THEY have become victims of their own success. Soaring numbers of secular weddings, funerals and baby namings in Scotland have led to a shortage of officials capable of carrying them out.
The dramatic rise in the popularity of Humanist ceremonies has led to some of the movement’s celebrants being asked to conduct as many as three weddings a day and couples having to delay their nuptials until the celebrant of their choice is available.
Humanist celebrants are taking bookings up to two years in advance of the big day and the organisation is appealing to its 7,000 members north of the Border to train as celebrants and help them relieve the pressure.
Les Mitchell, convener of the Humanist Society Scotland (HSS), said: “Ideally we would have more full-time celebrants in Scotland to meet demand but our training and review processes are rigorous, so training new celebrants is a lengthy process.”
The Humanist Society provides weddings, funeral and naming ceremonies – the secular equivalent of christenings – as well as affirmation services for people who are not religious but understand the important role ceremonies play in their own lives.
Since 2005, secular weddings have grown in popularity from 50 to 58 per cent of wedding ceremonies in Scotland.
Last year, one in 12 weddings were performed by HSS. They are now the third most popular choice of wedding behind civil and Church of Scotland weddings, and ahead of the Catholic Church.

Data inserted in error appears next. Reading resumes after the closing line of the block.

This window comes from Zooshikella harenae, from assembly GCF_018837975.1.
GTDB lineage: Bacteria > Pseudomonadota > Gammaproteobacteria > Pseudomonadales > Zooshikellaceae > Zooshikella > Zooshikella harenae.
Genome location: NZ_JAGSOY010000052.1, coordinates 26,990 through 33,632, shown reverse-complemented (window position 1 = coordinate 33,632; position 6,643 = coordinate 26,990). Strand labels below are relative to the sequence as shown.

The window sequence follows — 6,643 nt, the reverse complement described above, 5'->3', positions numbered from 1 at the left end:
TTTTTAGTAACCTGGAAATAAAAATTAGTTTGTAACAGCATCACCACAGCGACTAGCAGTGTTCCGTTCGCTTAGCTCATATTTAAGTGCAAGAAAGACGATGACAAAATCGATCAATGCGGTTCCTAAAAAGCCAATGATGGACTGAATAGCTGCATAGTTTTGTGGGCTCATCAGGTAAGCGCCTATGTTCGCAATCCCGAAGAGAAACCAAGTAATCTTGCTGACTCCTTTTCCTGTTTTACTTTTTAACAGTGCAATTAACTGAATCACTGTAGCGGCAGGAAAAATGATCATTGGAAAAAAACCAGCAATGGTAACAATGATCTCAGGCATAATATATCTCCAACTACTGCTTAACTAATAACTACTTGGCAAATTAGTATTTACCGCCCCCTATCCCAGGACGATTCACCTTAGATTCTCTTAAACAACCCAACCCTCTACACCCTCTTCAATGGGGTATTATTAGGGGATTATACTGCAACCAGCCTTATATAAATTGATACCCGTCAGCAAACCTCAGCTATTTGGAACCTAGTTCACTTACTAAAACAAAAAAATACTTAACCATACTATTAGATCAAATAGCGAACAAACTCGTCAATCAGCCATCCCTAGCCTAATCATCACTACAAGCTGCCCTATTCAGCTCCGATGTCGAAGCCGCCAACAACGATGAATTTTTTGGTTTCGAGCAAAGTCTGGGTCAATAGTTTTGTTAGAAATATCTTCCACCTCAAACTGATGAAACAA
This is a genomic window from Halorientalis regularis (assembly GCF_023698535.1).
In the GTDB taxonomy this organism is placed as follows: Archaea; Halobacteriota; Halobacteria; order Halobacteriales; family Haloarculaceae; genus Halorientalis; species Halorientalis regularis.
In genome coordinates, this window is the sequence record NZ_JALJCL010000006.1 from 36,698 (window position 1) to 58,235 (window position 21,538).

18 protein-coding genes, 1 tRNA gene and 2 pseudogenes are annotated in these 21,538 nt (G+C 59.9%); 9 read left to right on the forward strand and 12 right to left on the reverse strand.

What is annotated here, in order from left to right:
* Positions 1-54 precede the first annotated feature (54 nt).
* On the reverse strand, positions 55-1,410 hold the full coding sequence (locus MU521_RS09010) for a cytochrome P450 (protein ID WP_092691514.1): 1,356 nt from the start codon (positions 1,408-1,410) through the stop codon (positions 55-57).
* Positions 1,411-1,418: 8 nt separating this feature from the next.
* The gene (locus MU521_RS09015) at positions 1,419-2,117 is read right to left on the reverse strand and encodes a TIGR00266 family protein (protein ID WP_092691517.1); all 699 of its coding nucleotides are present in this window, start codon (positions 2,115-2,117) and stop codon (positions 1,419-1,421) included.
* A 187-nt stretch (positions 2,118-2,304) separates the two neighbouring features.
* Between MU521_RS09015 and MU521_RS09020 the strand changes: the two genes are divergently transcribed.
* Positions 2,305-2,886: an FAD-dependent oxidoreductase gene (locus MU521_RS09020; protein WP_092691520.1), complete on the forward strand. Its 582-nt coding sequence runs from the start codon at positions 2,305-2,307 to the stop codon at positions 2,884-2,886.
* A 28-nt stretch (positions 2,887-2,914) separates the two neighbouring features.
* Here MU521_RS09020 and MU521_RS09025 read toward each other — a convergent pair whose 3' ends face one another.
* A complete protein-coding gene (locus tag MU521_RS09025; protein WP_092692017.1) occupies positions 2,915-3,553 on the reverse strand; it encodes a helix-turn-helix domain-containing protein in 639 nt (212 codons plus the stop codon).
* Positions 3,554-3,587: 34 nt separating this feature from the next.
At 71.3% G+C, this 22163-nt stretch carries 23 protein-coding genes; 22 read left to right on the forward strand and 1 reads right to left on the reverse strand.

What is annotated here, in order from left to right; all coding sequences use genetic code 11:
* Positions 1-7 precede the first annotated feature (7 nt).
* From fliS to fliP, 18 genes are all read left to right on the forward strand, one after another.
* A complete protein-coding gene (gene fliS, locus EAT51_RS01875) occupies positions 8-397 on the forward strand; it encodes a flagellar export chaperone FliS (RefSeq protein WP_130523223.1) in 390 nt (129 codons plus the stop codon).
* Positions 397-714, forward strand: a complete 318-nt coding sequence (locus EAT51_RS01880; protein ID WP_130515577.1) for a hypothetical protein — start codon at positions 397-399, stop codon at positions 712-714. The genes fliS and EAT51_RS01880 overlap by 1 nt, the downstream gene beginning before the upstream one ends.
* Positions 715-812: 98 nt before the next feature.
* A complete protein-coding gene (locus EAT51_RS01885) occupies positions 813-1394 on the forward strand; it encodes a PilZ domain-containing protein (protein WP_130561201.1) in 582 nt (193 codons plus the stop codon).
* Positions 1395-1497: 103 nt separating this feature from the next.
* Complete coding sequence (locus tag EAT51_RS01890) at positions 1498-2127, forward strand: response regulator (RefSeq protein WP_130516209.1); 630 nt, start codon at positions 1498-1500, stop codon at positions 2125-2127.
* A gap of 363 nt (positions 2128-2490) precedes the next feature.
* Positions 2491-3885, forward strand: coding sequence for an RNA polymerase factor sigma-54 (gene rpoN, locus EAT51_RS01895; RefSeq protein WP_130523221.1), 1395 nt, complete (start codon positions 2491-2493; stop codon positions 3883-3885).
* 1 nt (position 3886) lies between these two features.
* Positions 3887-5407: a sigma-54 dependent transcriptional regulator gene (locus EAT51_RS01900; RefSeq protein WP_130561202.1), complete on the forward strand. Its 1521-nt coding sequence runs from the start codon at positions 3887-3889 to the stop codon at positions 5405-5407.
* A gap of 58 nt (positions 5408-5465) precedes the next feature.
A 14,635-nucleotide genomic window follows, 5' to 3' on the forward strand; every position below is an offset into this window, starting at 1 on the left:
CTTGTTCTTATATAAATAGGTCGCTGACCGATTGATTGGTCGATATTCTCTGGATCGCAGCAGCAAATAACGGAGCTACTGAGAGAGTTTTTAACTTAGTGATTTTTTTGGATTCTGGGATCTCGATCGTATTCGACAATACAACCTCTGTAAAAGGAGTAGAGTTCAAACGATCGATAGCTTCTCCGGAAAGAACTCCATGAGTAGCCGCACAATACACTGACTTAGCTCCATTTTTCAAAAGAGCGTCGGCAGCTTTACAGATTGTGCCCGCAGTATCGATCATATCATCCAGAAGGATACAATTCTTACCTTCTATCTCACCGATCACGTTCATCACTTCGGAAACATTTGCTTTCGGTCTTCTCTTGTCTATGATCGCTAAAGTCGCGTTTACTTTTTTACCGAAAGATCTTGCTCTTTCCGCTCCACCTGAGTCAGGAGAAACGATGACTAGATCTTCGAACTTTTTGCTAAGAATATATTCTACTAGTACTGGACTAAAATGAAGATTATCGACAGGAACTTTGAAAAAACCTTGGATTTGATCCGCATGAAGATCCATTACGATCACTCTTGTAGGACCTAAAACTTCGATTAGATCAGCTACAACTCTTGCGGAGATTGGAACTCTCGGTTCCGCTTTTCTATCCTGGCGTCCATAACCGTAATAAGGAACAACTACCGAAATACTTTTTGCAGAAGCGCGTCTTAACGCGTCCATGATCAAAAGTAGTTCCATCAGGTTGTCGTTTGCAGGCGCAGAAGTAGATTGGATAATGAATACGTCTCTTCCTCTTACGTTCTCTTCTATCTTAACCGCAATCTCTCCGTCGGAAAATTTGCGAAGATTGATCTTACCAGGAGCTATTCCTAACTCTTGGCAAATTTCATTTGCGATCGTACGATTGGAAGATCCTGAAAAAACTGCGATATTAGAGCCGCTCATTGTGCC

In 2011, HSS also conducted one in 18 funerals in Scotland, and in the past five years, demand for Humanist funerals has grown by 57 per cent. Humanist naming ceremonies have almost doubled since 2007.
The rise in the popularity of Humanist ceremonies reflects a significant shift towards secular ceremonies in Scotland. Of the 31 Scottish council registration areas, 25 recorded more secular than religious wedding ceremonies.
Mitchell said: “Our society is less religious and many people are drawn to Humanist ceremonies because they are centred on the people involved. Our celebrants focus on the individuals and personal stories behind the ceremony, which many find more meaningful than a religious ceremony in reference to a being they don’t believe in.”
One busy celebrant is Brian Hawkins, head of the training programme for the HSS.
He said: “The number of ceremonies I conduct continues to rise exponentially. I would say I average around 70 weddings a year. I haven’t a weekend free between now and October.” But he added: “Becoming a celebrant requires a high level of commitment, skill and life experience.’
Hawkins chose to become a celebrant following the death of his father, an atheist who specifically requested a funeral that did not involve religion.
“Becoming a celebrant was an enlightening experience,” he said. “It’s about having a conversation with people, listening to their story and understanding their wants and motivations.
“I never conduct the same ceremony twice.”
John and Jacqueline Clark are among the couples who have chosen a Humanist wedding ceremony. Theirs was held at Strathallan Castle, Perthshire, last year.
Jacqueline Clark said: “We chose a Humanist ceremony because neither of us were particularly religious. With a Humanist wedding the whole ceremony was personal. Our celebrant, Jane, told our story of how we met, and talked about special moments we wanted to share with our friends and family. We wrote our own vows. The whole thing was romantic and beautiful.”
Scotland is at present the only country in the UK, and one of only six in the world, where Humanist weddings are legal. Humanist weddings have the same legal status as civil and religious weddings as long as they are conducted by a HSS celebrant who has been authorised by the Registrar General of Scotland.